Black Box Techniques
Chapter V. Tips on Adjusting the Black Box
If you are not catching fish, the natural inclination is to turn the Black Box up to a higher voltage. Often this is the wrong way. Most of the time you want to reduce the natural electrolysis voltage for best results. Sometimes you can tell if you have the Black Box voltage too high by watching hooked fish as you reel them near the boat. If your voltage is too high, they will fight violently and will try to swim under the boat and into the prop wash where the voltage is lower.
Larger fish need less voltage than smaller fish. Their large body size makes them more sensitive to the electric charge. For very large fish (over 20 or 30 pounds) you may want to turn the voltage down about .1 volt. You should also lower the voltage for extra sensitive fish like sharks. Note: As you dial the Black Box, it will show readings down to zero.
As you are searching for the best voltage, make very small adjustments. Often, a small change is all that is needed to attract the fish you are after.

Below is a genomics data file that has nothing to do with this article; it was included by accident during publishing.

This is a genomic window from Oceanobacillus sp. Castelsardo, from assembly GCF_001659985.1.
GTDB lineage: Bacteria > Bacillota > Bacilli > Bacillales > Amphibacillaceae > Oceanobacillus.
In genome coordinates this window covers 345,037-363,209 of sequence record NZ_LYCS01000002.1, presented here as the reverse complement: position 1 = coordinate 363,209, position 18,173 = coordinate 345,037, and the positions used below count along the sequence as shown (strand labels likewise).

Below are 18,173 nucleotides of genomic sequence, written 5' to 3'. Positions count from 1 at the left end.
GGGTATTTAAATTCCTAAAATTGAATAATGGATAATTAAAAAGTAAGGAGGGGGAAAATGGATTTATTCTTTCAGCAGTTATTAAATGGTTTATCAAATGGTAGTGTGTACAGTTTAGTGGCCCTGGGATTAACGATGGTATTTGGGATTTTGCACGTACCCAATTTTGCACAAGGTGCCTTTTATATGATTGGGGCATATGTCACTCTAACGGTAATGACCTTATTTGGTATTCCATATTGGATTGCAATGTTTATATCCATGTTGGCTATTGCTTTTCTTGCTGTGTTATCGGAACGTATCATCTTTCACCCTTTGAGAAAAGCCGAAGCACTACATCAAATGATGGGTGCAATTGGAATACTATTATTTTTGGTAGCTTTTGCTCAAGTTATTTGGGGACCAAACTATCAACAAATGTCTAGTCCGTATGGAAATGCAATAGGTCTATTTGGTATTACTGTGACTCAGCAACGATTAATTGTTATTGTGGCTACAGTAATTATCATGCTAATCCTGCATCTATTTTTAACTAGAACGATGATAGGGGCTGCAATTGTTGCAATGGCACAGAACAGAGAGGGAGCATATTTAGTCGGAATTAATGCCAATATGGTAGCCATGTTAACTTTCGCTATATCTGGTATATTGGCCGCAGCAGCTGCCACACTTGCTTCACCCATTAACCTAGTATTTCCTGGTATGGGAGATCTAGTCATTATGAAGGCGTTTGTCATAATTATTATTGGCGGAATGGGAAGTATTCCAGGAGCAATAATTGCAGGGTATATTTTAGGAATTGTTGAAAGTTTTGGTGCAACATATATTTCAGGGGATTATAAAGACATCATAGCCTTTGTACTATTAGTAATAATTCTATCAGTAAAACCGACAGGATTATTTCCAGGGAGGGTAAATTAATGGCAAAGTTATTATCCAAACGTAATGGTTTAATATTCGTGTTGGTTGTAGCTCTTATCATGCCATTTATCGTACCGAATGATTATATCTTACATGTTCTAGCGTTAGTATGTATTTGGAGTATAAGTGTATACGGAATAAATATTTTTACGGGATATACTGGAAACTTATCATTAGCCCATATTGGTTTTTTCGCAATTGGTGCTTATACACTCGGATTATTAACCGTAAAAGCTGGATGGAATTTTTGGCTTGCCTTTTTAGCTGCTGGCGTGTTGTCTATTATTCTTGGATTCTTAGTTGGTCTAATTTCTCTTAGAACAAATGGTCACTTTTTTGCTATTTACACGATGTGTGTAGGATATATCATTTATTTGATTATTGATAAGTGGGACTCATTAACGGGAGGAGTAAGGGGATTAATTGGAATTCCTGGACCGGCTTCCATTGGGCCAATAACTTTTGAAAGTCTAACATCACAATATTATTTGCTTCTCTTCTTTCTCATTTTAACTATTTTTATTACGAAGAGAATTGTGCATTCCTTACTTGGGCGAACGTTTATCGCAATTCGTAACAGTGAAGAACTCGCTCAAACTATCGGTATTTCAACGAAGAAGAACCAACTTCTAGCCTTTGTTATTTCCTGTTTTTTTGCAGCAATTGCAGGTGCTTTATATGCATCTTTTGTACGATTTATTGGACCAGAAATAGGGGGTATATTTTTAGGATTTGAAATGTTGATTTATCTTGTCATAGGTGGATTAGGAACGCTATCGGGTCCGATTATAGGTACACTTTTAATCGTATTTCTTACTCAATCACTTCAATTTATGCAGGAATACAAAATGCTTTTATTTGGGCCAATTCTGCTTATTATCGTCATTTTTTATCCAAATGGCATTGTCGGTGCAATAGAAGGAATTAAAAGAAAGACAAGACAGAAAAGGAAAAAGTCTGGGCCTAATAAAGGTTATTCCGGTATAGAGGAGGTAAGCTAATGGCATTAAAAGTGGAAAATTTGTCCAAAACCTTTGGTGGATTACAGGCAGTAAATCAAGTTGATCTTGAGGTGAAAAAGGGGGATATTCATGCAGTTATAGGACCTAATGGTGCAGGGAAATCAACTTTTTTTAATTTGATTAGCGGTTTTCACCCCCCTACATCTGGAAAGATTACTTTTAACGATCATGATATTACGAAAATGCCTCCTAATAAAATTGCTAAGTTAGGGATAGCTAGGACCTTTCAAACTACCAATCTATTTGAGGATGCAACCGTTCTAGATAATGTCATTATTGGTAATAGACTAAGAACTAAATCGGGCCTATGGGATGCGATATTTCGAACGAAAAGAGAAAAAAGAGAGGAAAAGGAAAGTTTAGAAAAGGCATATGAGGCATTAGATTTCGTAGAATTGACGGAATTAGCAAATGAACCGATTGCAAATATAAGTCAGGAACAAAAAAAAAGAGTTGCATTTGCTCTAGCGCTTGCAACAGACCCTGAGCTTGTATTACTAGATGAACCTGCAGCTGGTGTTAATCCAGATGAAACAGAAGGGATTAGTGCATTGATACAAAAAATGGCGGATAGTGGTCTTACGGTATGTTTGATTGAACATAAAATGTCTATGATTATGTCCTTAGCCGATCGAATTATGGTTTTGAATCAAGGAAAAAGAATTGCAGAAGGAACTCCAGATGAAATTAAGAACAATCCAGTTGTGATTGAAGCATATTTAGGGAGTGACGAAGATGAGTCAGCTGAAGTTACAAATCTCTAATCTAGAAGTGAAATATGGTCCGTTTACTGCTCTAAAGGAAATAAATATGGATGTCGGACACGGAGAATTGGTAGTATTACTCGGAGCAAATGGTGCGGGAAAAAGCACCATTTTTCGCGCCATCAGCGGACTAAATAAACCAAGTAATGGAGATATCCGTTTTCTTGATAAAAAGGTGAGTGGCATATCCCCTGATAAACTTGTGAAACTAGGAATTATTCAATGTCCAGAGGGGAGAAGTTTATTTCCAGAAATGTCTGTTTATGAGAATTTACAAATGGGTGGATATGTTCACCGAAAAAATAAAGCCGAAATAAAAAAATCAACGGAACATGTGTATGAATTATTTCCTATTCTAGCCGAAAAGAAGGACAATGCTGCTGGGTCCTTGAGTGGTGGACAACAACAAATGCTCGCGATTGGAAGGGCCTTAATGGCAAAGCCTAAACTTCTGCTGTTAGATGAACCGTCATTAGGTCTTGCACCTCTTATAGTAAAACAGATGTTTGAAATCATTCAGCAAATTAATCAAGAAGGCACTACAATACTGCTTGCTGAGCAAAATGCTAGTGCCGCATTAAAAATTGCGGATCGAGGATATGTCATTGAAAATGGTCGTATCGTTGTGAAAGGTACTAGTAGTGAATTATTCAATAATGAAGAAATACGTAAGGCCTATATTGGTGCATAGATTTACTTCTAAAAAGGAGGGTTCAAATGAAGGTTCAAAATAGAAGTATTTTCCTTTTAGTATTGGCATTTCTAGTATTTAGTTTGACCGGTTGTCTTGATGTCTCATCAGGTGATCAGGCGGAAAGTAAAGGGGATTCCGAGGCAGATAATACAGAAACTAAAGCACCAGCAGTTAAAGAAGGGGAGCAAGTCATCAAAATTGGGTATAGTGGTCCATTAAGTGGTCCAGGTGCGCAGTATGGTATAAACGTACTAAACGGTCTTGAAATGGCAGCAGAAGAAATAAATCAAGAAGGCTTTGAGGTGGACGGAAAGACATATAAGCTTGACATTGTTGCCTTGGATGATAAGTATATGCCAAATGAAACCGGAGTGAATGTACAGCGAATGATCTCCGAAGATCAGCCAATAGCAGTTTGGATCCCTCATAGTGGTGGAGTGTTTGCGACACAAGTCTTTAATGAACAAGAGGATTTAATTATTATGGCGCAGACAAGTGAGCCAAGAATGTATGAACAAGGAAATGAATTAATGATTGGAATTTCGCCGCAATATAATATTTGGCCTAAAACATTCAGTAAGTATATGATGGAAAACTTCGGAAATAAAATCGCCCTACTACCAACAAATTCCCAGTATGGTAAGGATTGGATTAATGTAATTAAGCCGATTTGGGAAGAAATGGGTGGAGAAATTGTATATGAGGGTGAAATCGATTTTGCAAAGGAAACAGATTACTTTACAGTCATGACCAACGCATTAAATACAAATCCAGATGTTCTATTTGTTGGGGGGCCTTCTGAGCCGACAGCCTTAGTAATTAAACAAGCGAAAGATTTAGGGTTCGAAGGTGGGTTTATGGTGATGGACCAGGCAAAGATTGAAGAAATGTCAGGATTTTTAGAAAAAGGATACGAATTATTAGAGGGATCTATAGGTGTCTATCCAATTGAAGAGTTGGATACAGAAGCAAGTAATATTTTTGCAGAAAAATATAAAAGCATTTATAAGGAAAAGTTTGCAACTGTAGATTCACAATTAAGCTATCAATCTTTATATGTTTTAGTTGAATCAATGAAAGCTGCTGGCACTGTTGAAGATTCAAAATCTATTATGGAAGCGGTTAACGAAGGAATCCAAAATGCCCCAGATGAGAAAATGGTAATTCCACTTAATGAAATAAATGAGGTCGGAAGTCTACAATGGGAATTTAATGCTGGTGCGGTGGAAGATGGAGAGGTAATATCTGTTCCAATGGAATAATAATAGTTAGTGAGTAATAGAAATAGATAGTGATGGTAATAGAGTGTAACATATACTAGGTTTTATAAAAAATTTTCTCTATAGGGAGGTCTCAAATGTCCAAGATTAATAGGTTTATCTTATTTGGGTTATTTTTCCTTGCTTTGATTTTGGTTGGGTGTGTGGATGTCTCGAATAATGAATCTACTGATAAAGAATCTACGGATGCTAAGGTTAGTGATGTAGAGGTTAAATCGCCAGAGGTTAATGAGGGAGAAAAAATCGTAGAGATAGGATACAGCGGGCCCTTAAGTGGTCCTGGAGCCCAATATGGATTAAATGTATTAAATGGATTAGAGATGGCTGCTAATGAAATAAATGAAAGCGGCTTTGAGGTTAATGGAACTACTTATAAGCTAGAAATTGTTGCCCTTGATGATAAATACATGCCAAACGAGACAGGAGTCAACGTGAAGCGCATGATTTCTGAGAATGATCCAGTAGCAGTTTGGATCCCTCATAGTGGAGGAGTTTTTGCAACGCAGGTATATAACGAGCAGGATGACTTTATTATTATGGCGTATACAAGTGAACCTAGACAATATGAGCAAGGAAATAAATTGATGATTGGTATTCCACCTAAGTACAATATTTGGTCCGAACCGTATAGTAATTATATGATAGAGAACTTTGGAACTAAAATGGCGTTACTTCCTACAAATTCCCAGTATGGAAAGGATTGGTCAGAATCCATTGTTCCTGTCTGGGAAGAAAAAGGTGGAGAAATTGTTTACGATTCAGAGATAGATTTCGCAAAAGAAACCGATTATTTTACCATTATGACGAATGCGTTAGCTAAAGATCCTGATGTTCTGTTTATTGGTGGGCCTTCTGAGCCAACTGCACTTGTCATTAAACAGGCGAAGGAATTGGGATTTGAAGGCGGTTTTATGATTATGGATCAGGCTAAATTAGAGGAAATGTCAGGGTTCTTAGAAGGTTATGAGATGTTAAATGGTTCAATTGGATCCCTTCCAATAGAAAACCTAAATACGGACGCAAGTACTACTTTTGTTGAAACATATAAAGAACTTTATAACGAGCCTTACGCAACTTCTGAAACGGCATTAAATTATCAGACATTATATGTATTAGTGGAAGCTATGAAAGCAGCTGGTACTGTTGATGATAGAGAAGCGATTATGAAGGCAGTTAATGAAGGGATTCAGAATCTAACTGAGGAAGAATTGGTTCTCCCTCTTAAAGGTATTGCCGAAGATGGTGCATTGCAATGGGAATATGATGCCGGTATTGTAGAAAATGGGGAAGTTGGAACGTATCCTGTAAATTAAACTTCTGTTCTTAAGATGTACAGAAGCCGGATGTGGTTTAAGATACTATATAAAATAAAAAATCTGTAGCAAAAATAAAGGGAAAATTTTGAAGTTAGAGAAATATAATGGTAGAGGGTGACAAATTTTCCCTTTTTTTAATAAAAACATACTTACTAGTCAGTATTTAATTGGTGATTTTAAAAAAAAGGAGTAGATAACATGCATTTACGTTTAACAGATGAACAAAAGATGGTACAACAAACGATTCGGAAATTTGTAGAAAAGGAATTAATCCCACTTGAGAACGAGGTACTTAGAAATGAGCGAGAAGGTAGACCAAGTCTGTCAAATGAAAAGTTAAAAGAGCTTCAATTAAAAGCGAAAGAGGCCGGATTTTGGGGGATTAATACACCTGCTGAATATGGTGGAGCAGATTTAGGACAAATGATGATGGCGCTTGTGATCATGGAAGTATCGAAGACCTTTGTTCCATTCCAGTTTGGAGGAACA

If you are running more than one downrigger, it is best to hook all of them to the Black Box to avoid having different voltages on each downrigger. By connecting all of the downriggers together, it creates a uniform positive charge around the entire hull which is highly desirable. The Black Box has the power to run up to six downriggers.
A number of questions arise on how to adjust the Black Box as you fish deeper. There is less loss than you might suspect as you go 50, 100 or even 200 feet down. Each section of downrigger cable is reacting separately with the boat's hull and its zinc, thereby creating its own natural voltage through the process of electrolysis. Using insulated wire, we have measured this voltage as deep as 400 feet and found very little change in the charge generated. The Black Box is adjusting and controlling your rate of natural electrolysis to the setting you desire. This will carry right down the wire in both fresh and saltwater.
Zinc annodes are installed on outdrives or motor shafts to protect from electrolytic corrosion. Note the heavily corroded condition of this zinc. When the zinc is more than 50% corroded, it should be replaced.
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